Thank you Fraser for allowing me to host this week’s Carnival, it really has grown since the last time I played host way back on the Carnival of Space #51 in April 2008! I hope to do it justice. If your entry isn’t here, be sure to drop me a comment below and I’ll get you online ASAP. Cheers!
Ready? Let’s roll….
- What’s bright, flashy, massive, yet very small? Hint: It’s not a pulsar.
- What is the fastest way to travel to the nearest star? Hint: Project has the same name as the son of a mythological Greek craftsman.
- For one hour, on March 28th, the World dimmed. Why?
- In 1912, on the night the Titanic sank in the Atlantic Ocean, which planet was prominent in the night sky?
- Where can you go to explore 9000 lunar impact craters and create your own?
- The Mars Science Laboratory will be launched in 2011. What will it be called? Hint: Not just “The MSL”.
- Who is Susan Sakimoto?
- The Kepler mission will look for Earth-like exoplanets orbiting other stars. Is it a waste of money?
- Theory of space-time with quantum scale fractals, anyone? Hint: I couldn’t think of a decent question for this, so skip to the answer.
- Who is Rex Ridenoure?
- Why was Louisiana Governor Bobby Jindal so horribly, horribly wrong?
- Has Venus ever been considered as a destination for manned missions?
- Where are the most energetic particles in the Universe born?
- How was the Expedition-19 Soyuz TMA-14 transported to the launch pad?
- Can liquid water exist on the surface of Mars?
- Who is Valentina Tereshkova?
- Which rocket failed to deliver the Orbital Carbon Observatory (OCO) into orbit on February 24th, 2009?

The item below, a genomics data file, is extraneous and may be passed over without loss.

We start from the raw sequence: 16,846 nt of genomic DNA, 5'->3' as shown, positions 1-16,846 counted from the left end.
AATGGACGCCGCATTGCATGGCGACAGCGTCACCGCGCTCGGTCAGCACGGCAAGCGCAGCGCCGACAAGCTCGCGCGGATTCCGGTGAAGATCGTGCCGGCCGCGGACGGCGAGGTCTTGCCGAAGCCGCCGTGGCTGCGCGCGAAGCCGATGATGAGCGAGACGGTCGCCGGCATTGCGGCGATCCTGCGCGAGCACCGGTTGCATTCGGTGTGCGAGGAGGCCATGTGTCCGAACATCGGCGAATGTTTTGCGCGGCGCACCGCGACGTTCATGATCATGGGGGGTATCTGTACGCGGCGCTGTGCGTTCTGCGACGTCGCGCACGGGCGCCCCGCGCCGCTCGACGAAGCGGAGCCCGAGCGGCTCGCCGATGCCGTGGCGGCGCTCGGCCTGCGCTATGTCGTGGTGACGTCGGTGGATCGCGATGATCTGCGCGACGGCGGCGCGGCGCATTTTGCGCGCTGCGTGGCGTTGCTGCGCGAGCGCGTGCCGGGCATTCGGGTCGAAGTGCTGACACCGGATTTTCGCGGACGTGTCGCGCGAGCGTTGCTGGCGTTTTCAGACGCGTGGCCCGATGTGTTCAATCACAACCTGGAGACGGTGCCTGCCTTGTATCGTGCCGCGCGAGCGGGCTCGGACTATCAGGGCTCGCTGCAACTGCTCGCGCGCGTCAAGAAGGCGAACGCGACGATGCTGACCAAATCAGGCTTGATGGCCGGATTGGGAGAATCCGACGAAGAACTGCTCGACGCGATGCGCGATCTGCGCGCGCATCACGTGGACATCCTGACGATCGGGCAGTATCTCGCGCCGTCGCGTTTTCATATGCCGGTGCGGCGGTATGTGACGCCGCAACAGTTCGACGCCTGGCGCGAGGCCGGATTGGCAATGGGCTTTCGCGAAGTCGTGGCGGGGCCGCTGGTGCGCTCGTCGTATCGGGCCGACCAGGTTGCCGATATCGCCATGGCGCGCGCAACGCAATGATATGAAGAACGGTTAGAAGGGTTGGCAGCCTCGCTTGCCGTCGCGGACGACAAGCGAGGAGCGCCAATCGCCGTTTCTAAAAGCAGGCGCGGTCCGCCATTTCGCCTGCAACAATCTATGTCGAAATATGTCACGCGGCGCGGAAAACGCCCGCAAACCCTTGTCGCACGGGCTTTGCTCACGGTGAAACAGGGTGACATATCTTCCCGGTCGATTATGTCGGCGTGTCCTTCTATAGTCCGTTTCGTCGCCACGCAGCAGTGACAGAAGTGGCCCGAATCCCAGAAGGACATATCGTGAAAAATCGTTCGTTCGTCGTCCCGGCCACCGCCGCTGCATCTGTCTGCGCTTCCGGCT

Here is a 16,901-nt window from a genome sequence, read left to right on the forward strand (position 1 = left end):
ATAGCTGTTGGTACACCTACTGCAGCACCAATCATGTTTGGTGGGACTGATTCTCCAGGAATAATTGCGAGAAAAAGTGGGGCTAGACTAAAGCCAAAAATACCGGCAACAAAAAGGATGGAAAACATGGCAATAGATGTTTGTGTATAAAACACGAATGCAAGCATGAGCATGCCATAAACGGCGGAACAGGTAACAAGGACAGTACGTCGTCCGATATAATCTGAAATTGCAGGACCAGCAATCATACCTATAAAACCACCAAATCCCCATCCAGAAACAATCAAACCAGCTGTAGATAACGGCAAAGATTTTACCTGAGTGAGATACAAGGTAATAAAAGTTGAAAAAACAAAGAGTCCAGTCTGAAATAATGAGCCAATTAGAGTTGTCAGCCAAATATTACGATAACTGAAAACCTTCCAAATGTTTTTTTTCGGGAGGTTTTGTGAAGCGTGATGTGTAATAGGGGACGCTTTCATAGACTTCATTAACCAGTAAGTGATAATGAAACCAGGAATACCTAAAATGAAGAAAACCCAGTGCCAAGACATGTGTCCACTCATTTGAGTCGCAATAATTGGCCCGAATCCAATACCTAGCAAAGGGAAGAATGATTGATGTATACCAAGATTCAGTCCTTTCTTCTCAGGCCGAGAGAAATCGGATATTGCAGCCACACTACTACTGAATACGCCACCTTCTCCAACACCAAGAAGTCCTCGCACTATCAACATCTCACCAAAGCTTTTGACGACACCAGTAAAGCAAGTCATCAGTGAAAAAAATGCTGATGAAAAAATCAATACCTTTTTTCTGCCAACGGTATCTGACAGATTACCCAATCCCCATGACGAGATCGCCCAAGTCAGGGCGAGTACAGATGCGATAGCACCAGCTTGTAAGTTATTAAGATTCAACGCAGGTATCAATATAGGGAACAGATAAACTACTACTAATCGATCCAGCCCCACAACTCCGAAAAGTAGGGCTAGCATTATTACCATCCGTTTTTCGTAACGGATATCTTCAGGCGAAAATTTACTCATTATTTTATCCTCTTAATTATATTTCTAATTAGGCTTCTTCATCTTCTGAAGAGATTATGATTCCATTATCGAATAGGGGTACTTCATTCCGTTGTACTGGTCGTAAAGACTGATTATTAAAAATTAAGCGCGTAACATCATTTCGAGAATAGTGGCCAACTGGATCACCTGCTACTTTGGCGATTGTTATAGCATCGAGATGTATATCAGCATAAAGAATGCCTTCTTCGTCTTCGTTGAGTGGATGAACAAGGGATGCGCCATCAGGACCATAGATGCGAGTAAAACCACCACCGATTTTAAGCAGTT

- What resembles a muddy splodge on the Martian landscape?
- What does it take to be an astropixie?
- How close are we to space colonization? Hint: We are close.
- What makes a planet habitable?
- Could the Mars Science Laboratory be a girl rover?
- What’s the name of India’s first mission to the Moon?
- Do asteroids lurk at the Earth’s L4 and L5 points?
- Which spaceflight participant is currently in space, enjoying his second trip?
- Who is writing a book called “Astroeconomics: Making Money From The Vacuum Of Space”?
- Extra: Who was late to the Carnival? (A mini-party for those who missed the main event.)
Caption: So boring it doesn't deserve a caption (NASA/SOHO)
You know when you have those unremarkable days, those periods of time you experience you know you’ll forget tomorrow? It’s either “just another” day at work, another commute, or a Sunday where you had a beer, fell asleep, only to wake up again to realise it was too late to get up so you stayed in bed till Monday? (And no, I don’t make a habit of that. I’m sure to have at least two beers.) Most days aren’t like that for me, usually I can think of one noteworthy event that sets apart one day from the next, but sometimes it’s as if Stuff Happens™ doesn’t.